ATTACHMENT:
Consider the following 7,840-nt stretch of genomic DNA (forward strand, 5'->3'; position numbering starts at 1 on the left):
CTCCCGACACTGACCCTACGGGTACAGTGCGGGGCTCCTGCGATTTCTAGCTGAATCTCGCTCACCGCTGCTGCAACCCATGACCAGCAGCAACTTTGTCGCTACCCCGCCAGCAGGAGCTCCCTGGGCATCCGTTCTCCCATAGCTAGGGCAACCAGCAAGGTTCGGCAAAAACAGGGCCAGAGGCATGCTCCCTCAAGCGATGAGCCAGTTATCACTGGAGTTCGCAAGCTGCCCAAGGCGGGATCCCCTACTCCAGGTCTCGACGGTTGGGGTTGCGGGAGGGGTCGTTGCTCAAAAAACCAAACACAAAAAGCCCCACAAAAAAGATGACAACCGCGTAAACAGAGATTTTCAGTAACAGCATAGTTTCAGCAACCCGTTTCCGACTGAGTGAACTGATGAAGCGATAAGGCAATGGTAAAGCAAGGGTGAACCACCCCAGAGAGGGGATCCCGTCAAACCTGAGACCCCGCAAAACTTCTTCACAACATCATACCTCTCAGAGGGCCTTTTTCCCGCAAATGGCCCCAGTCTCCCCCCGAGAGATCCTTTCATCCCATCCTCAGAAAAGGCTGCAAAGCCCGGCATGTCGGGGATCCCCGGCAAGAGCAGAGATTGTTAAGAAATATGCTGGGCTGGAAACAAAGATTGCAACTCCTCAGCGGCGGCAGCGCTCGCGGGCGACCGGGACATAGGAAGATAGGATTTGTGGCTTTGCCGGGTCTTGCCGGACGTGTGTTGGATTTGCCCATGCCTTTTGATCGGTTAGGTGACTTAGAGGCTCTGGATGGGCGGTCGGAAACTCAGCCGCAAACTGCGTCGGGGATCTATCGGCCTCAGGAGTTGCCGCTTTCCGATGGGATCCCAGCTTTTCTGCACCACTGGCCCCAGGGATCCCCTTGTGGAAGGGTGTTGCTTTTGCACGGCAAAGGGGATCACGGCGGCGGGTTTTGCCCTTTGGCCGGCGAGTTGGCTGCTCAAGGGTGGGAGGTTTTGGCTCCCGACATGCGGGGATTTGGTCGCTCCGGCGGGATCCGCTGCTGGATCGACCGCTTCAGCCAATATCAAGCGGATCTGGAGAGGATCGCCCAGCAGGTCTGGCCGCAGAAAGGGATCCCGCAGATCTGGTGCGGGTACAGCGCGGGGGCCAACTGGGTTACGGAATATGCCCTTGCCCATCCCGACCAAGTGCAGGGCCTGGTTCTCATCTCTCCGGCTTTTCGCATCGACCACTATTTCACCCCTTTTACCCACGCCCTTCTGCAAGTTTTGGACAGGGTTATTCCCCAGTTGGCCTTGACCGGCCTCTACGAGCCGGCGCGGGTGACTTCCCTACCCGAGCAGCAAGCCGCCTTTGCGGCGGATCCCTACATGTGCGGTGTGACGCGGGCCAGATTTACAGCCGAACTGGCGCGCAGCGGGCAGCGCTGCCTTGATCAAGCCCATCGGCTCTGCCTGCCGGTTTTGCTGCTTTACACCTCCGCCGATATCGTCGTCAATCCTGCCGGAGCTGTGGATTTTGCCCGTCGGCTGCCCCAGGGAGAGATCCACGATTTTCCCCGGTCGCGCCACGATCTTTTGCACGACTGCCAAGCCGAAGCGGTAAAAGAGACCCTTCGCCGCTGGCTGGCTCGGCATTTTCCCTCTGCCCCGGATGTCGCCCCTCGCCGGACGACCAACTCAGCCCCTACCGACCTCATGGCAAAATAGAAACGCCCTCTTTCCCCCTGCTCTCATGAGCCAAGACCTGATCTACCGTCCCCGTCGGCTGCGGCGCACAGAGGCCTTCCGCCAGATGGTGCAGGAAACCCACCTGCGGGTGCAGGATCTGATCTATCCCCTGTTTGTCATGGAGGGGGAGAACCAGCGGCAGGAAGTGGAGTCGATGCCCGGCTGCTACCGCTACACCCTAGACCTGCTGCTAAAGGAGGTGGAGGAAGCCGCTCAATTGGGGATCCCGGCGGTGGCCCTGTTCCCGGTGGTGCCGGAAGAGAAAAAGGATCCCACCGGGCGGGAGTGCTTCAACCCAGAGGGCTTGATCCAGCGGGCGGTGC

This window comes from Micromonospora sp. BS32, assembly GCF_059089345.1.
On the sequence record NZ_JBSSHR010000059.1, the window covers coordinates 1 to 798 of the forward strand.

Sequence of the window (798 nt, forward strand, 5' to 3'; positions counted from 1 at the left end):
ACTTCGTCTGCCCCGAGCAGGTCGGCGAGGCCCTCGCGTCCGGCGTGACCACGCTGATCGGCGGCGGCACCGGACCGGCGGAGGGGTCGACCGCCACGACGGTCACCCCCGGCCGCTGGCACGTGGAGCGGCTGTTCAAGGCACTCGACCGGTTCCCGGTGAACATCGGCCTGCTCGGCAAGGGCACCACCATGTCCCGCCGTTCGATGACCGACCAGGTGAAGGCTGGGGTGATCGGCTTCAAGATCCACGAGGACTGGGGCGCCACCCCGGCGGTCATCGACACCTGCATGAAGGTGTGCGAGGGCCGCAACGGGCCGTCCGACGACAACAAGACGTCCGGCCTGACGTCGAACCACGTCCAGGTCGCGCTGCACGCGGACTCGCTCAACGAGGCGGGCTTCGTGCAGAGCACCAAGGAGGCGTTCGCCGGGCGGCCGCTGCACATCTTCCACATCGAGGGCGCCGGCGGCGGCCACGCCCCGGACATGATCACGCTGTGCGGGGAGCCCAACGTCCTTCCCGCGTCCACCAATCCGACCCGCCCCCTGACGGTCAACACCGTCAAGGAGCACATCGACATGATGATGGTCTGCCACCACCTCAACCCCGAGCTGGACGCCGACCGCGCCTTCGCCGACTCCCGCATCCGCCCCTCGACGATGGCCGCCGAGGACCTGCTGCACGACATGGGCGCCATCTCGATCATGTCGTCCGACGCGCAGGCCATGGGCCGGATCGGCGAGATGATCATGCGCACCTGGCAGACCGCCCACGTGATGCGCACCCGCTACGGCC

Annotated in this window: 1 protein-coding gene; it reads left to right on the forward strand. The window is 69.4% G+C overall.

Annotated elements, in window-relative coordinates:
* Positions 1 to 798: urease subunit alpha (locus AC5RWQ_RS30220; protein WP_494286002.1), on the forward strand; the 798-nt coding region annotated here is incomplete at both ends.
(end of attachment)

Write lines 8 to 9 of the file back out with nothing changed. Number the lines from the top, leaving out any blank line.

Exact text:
Annotated elements, in window-relative coordinates:
* Positions 1 to 798: urease subunit alpha (locus AC5RWQ_RS30220; protein WP_494286002.1), on the forward strand; the 798-nt coding region annotated here is incomplete at both ends.